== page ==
The NHRA’s women know how to close the deal.
While the NASCAR media and national media embarrassed themselves, fawning shamelessly on Daytona 500 polesitter and ultimate also-ran Danica Patrick for more than a week, they missed what was happening out West in a major motorsports series that for decades has needed no diversity program.
The day Patrick took the pole position for the NASCAR Sprint Cup Series season opener, NHRA Funny Car driver Courtney Force won the Winternationals, the Mello Yello Drag Racing Series kickoff at Pomona, Calif., from the No. 1 qualifying position. Furthermore, she set low elapsed time of the meet and punctuated her final-round pass with a 317.12-mph speed.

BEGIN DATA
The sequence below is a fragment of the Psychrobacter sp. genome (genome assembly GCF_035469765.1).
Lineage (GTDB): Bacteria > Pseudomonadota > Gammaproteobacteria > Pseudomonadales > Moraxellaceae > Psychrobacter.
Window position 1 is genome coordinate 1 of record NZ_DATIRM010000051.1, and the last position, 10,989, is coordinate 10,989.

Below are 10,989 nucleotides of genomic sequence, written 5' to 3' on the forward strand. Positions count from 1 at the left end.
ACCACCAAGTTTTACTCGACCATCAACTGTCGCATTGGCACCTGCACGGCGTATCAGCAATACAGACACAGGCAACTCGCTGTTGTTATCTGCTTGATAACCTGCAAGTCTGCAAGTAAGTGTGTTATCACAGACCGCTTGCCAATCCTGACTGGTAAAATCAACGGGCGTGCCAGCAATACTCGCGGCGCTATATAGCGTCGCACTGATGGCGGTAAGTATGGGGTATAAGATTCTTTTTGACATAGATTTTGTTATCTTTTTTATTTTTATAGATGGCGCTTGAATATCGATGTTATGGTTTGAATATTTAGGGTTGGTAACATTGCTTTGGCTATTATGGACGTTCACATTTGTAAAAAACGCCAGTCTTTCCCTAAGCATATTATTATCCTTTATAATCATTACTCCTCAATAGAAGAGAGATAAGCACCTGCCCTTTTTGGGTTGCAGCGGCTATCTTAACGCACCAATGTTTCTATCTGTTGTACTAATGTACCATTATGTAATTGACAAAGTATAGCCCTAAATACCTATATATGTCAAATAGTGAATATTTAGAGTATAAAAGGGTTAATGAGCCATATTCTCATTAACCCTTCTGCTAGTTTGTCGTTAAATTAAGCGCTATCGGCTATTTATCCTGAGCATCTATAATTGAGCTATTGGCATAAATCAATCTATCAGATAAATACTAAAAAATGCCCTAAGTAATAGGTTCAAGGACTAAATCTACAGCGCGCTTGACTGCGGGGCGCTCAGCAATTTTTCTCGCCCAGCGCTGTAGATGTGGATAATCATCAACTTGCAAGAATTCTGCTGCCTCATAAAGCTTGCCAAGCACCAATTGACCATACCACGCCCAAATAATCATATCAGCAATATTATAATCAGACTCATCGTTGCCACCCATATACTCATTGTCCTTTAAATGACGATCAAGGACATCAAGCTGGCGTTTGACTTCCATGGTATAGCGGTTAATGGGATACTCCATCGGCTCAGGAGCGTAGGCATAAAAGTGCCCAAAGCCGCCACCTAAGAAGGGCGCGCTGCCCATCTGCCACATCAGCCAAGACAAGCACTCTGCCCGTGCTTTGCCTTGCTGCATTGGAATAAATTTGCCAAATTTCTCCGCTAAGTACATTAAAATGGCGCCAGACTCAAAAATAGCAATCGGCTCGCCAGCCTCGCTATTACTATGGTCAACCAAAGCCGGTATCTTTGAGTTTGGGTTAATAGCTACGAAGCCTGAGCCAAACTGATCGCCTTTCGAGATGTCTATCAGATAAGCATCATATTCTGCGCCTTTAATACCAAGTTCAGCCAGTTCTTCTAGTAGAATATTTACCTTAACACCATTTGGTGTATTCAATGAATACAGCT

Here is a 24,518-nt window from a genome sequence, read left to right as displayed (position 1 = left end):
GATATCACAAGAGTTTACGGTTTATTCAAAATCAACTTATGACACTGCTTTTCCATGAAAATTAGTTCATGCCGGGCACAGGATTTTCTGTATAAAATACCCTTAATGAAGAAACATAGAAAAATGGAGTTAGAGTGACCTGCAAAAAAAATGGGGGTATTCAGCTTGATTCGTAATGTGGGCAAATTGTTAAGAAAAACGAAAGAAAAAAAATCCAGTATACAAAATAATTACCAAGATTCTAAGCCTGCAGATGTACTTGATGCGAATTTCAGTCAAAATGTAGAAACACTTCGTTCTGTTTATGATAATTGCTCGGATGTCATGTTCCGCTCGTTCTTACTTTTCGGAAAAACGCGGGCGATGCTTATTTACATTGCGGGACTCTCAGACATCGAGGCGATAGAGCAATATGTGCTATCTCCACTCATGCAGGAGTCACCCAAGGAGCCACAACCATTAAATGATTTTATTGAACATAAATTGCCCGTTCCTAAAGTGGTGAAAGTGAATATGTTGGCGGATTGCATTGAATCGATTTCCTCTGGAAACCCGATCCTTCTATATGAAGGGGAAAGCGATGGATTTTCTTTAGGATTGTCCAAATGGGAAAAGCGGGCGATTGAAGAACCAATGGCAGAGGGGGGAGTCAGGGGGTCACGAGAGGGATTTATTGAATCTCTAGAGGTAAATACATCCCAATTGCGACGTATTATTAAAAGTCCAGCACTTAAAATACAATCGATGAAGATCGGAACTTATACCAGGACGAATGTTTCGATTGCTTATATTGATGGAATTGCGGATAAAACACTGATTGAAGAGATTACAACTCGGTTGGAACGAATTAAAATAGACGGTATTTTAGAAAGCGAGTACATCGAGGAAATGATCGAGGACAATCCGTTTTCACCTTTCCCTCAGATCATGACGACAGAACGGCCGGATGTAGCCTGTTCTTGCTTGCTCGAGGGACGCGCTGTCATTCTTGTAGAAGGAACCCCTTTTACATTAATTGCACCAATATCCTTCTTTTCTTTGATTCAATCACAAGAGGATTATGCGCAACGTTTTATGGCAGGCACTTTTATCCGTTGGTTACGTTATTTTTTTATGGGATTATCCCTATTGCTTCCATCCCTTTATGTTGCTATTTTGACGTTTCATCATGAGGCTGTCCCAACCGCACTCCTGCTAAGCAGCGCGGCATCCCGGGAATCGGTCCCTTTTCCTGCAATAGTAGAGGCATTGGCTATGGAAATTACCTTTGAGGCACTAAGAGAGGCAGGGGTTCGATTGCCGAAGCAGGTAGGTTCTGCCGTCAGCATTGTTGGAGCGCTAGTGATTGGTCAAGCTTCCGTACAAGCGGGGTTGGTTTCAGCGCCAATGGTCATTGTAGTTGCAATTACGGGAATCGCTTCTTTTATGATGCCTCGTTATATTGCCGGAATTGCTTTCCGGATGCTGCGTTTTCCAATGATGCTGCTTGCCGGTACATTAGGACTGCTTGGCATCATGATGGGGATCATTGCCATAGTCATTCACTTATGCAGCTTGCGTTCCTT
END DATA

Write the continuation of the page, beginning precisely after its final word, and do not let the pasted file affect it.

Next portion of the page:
Then the day Patrick’s performance couldn’t measure up to her hype — race day on NASCAR’s biggest stage — drag racing’s Erica Enders-Stevens beat top qualifier Mike Edwards in the final round of the Arizona Nationals at Firebird International Raceway to win the Pro Stock trophy.
Joining Enders in Sunday’s Arizona Nationals winners circle were Tony Schumacher (Top Fuel) and Ron Capps (Funny Car).
So while NASCAR is 0-1 with its female-on-parade program, the NHRA has women winners in back-to-back events — with no attention from the mainstream media that’s beginning not to seem so terribly mainstream anymore.
For example, the media missed, too, that both Force and Enders-Stevens had won before, including the day last August when they shared the winners circle at Seattle. This year’s victories were No. 2 for Force and No. 5 for Enders-Stevens. (Never mind the media being ignorant that the NHRA has had females recording 90 No. 1 qualifying positions, 92 victories by female racers, and two three-time female pro champions — as well as five pro championships among three Hispanic racers.)